Carcinogenicity of high consumption of meat and lung cancer risk among non-smokers: A comprehensive meta-analysis

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Increasing evidence suggests that high consumption of meat is linked to lung cancer but the previous meta-analyses did not properly address the role of tobacco smoking as a potential confounder. We conducted a meta-analysis to investigate the association of lung cancer, among never smokers, with consumption of various type of meat, fish, heterocyclic amines and polycyclic aromatic hydrocarbons. We performed a systematic literature search and meta-analysis, for highest versus lowest consumption and dose-response. The results from random effects models summarized data from 14 independent observational studies and 5368 lung cancer cases. We found a statistically significant 24% increased risk of lung cancer for high consumption of red meat (Summary Relative Risk 1.24, 95% CI 1.01–1.51), based on 11 estimates, with low heterogeneity (I2 D 31%) and no indication of publication bias. No significant associations between high consumption of other types of meat, fish nor for heterocyclic amines and lung cancer risk were detected. No significant risk estimates were found for the increase of one serving per week of any type of meat or fish. Our meta-analysis suggests that a high intake of red meat may increases the risk of lung cancer among never and non-smokers.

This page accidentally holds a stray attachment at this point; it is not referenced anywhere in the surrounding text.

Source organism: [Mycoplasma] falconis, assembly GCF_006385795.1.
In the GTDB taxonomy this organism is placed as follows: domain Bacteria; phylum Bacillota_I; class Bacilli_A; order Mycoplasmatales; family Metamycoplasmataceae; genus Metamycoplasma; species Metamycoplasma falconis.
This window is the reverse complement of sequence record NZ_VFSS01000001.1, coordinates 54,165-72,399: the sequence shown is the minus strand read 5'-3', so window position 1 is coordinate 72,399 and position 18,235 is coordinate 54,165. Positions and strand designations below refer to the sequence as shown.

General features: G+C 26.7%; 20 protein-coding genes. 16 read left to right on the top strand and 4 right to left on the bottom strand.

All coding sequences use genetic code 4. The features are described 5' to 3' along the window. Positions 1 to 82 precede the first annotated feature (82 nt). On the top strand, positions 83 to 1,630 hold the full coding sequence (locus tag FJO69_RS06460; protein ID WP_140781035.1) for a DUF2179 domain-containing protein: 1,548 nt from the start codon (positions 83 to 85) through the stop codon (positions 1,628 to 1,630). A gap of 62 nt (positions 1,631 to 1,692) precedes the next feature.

Original languageEnglish
Pages (from-to)1-13
Number of pages13
JournalNutrition and Cancer
Issue number1
Publication statusPublished - Jan 1 2018

ASJC Scopus subject areas

  • Medicine (miscellaneous)
  • Oncology
  • Nutrition and Dietetics
  • Cancer Research


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